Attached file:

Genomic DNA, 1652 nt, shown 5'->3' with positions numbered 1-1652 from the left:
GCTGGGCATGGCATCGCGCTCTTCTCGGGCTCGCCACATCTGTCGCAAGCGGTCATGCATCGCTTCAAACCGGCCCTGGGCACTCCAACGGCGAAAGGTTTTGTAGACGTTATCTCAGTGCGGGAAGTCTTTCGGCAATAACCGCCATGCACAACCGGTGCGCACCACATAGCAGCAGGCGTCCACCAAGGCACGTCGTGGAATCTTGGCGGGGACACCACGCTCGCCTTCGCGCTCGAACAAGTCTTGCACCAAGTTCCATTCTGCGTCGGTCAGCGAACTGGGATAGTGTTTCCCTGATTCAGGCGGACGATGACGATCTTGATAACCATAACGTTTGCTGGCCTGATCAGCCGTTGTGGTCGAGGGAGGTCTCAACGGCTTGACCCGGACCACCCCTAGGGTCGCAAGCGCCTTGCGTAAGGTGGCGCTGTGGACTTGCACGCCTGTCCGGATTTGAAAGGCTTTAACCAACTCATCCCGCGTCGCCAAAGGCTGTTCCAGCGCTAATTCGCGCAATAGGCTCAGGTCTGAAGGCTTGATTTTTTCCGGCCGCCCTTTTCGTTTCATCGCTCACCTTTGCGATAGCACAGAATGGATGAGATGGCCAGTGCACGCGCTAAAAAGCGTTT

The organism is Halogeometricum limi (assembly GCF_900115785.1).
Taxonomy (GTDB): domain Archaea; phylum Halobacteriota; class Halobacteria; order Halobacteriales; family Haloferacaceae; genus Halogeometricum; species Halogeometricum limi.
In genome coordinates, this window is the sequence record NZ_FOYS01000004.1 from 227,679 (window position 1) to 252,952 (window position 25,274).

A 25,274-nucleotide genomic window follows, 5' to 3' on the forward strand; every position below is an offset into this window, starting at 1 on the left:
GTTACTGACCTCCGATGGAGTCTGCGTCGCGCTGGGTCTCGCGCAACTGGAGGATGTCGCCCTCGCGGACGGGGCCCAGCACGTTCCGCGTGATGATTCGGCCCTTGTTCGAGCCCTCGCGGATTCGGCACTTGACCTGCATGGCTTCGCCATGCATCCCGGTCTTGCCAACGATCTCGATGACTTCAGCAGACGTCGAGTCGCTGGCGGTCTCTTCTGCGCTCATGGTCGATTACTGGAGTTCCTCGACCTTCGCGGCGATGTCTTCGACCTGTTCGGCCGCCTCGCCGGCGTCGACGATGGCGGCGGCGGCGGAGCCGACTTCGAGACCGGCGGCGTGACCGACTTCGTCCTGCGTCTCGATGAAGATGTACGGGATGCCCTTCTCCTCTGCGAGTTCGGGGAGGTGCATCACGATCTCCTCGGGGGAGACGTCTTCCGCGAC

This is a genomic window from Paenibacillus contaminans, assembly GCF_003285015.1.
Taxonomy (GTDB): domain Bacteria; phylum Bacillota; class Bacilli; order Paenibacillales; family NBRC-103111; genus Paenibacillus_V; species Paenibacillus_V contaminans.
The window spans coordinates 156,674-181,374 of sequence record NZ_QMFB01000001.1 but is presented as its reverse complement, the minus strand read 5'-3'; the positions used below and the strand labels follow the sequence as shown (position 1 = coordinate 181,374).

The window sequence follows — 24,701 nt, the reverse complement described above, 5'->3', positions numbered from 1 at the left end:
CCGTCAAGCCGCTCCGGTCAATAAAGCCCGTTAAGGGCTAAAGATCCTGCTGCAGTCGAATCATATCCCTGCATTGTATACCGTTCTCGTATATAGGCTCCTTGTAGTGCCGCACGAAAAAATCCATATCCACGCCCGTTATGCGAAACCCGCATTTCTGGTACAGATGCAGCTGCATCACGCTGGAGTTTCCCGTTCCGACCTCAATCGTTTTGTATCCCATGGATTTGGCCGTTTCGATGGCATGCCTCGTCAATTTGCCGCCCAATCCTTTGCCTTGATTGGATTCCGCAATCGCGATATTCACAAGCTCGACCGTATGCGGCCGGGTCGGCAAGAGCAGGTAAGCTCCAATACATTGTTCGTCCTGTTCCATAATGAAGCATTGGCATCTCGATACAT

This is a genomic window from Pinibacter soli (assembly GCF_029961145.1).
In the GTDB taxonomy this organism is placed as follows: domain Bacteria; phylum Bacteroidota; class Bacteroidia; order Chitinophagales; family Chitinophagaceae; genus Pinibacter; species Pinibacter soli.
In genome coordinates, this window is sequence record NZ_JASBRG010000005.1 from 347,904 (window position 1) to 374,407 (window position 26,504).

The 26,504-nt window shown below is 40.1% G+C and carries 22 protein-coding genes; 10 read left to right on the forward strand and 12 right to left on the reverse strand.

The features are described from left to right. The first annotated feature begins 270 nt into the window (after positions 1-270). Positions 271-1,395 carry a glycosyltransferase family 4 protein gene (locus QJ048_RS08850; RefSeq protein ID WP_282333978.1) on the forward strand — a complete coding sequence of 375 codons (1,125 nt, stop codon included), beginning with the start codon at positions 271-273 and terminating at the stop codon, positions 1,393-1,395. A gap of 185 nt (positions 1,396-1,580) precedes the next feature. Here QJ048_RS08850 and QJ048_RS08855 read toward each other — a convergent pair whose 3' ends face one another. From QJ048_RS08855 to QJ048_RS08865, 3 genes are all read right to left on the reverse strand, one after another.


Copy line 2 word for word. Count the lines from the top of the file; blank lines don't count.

GCTGGGCATGGCATCGCGCTCTTCTCGGGCTCGCCACATCTGTCGCAAGCGGTCATGCATCGCTTCAAACCGGCCCTGGGCACTCCAACGGCGAAAGGTTTTGTAGACGTTATCTCAGTGCGGGAAGTCTTTCGGCAATAACCGCCATGCACAACCGGTGCGCACCACATAGCAGCAGGCGTCCACCAAGGCACGTCGTGGAATCTTGGCGGGGACACCACGCTCGCCTTCGCGCTCGAACAAGTCTTGCACCAAGTTCCATTCTGCGTCGGTCAGCGAACTGGGATAGTGTTTCCCTGATTCAGGCGGACGATGACGATCTTGATAACCATAACGTTTGCTGGCCTGATCAGCCGTTGTGGTCGAGGGAGGTCTCAACGGCTTGACCCGGACCACCCCTAGGGTCGCAAGCGCCTTGCGTAAGGTGGCGCTGTGGACTTGCACGCCTGTCCGGATTTGAAAGGCTTTAACCAACTCATCCCGCGTCGCCAAAGGCTGTTCCAGCGCTAATTCGCGCAATAGGCTCAGGTCTGAAGGCTTGATTTTTTCCGGCCGCCCTTTTCGTTTCATCGCTCACCTTTGCGATAGCACAGAATGGATGAGATGGCCAGTGCACGCGCTAAAAAGCGTTT